Research at the Baker Institute
Scientists at the Baker Institute focus on many aspects of animal health, oftentimes working across traditional scientific disciplines to break new ground. Our studies fall within three general areas: infectious disease and immunology, cancer and genetics, and reproductive biology.
Infectious Disease and Immunology
Despite the development of vaccines and powerful antimicrobials in the past century, infectious diseases continue to cause suffering and death among animals, with new diseases emerging every year. Many of our faculty members seek to understand the ways in which viruses, bacteria, and parasites enter the body and cause illness or death. Their investigations into antiviral drugs, new vaccine targets, and the source of unexplained infections, yield insights into ways these infections could be prevented, controlled, or eventually eradicated.
Some of our faculty focus on immunology, the body’s response to attack by microorganisms. A full appreciation of the ways in which the body defends itself from viruses like parvovirus and calicivirus, or parasitic worms, for instance, can help scientists find targeted methods to boost those defenses with vaccines, interrupt infection with drugs, or even to prevent allergies when the immune system overreacts.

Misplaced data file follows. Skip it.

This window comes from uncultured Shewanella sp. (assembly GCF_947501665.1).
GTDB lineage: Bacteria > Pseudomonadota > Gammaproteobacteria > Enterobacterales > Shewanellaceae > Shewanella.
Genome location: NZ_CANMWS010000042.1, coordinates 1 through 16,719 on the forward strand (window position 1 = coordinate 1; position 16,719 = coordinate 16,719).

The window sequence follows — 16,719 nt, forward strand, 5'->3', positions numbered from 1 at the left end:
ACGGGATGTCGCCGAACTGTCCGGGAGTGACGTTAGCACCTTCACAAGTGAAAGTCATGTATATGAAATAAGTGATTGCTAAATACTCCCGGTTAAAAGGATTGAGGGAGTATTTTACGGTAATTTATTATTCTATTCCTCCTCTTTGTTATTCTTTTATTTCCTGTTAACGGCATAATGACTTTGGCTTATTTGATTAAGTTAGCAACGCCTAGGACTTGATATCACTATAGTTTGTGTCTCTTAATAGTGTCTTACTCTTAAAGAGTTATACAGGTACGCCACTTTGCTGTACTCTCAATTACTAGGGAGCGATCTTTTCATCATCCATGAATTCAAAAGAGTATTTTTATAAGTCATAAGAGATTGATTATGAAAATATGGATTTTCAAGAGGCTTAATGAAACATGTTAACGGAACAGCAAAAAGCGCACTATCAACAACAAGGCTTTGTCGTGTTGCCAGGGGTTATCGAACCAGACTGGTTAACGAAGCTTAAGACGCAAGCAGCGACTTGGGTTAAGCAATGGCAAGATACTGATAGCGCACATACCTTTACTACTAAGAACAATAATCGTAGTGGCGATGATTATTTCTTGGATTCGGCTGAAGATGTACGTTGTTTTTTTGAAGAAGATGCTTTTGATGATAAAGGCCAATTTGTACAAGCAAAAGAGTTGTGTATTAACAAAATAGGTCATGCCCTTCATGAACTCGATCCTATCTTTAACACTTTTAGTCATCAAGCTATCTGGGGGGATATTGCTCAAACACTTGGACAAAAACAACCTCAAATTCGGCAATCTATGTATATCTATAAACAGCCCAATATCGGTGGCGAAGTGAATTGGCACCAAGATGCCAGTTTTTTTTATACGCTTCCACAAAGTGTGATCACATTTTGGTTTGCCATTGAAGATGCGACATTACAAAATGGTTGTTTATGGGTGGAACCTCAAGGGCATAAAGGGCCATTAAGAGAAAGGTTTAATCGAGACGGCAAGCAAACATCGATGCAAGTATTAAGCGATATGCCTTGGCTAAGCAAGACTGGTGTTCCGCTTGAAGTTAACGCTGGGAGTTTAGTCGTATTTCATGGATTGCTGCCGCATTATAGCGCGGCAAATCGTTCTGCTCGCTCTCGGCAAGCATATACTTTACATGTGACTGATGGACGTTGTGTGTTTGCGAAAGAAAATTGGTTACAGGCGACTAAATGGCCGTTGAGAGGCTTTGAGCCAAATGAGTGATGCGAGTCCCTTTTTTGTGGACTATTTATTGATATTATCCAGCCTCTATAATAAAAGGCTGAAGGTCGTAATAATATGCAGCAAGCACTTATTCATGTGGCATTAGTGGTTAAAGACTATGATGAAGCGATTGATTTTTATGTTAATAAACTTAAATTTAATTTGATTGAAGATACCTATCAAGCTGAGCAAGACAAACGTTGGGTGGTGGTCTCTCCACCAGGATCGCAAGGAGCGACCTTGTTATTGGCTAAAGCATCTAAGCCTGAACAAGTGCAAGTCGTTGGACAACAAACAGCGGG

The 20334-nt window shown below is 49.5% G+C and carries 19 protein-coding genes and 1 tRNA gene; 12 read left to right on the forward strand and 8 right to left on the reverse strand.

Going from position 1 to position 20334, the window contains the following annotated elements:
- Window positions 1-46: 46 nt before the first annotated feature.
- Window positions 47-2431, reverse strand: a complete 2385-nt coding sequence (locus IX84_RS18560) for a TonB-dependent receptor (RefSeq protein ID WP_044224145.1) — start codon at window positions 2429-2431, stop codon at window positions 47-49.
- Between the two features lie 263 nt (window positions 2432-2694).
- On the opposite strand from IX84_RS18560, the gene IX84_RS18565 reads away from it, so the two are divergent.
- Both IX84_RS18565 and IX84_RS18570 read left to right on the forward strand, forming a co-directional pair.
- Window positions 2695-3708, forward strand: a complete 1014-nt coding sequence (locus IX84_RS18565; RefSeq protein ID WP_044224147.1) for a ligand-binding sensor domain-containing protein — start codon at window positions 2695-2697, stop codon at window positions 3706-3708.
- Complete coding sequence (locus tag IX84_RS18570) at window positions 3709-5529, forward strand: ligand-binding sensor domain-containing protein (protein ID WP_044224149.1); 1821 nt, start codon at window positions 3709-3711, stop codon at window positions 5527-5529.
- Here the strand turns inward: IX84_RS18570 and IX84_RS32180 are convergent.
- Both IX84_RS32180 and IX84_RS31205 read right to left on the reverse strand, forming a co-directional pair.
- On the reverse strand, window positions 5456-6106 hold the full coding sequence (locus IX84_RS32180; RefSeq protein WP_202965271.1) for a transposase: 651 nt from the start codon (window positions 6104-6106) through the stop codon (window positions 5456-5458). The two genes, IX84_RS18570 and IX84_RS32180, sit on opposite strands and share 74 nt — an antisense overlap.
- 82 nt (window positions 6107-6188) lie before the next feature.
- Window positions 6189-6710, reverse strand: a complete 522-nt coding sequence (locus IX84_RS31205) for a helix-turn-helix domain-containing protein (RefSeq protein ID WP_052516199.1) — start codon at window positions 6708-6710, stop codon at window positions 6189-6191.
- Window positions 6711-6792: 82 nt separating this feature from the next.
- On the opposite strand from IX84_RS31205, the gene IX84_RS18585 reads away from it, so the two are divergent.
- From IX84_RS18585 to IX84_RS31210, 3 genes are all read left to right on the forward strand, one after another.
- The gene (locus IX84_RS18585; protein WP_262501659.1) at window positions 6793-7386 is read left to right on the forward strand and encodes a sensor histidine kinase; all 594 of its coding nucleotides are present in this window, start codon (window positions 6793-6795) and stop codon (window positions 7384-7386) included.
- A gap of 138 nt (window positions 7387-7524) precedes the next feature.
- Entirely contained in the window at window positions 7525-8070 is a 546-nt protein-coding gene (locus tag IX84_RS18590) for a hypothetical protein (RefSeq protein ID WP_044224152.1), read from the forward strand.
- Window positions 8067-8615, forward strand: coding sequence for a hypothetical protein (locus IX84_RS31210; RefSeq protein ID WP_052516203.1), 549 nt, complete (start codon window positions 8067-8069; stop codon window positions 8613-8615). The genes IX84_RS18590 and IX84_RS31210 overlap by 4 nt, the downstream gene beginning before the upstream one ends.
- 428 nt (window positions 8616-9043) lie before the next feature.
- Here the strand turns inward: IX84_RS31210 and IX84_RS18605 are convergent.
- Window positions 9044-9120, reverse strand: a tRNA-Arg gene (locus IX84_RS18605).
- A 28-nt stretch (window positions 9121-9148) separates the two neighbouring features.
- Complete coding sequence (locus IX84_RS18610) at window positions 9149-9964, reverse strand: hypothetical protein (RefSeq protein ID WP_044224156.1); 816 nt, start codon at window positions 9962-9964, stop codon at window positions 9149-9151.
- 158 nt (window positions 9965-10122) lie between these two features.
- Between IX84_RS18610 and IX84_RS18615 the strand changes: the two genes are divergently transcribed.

Baker Institute faculty members with projects in infectious diseases and immunology include:
Douglas F. Antczak, VMD, Ph.D.
Joel D. Baines, VMD, Ph.D.
Sarah Caddy, MA VetMB Ph.D. DACVM FRCVS
Charles Danko, Ph.D.
Laura Goodman, Ph.D.
John S. L. Parker, BVMS, Ph.D.
Colin R. Parrish, Ph.D.
Luis M. Schang MV, Ph.D.
Gerlinde Van de Walle, DVM, Ph.D.
Cancer and Genetics
Cancer is another type of disease in animals that has eluded the control of modern veterinary medicine. Baker Institute scientists are at the forefront of cancer biology research, studying stem cells that start cancerous growth, drugs that might inhibit the development of cancer, and genetic traits that can predispose an animal or human to developing cancer.
Genetics play an important role not only in cancer, but also in many, other conditions, including inherited disorders, vulnerability to infectious diseases, and fertility problems. Our scientists tease apart complex networks of genetic interactions to identify the causes of these conditions, such as deadly lavender foal syndrome.
Baker Institute faculty members with projects in cancer and genetics include:
Reproductive biology studies at the Baker Institute encompass many different projects, all united by the goal of improving the ability of domestic animals and wildlife to give life to healthy new generations. Baker Institute scientists have expertise in this area, and their diverse projects include investigations into the process by which sperm fertilize an egg, methods for measuring male fertility, and the biological interplay between mother and fetus during pregnancy.
Baker Institute faculty members with projects in reproductive biology include: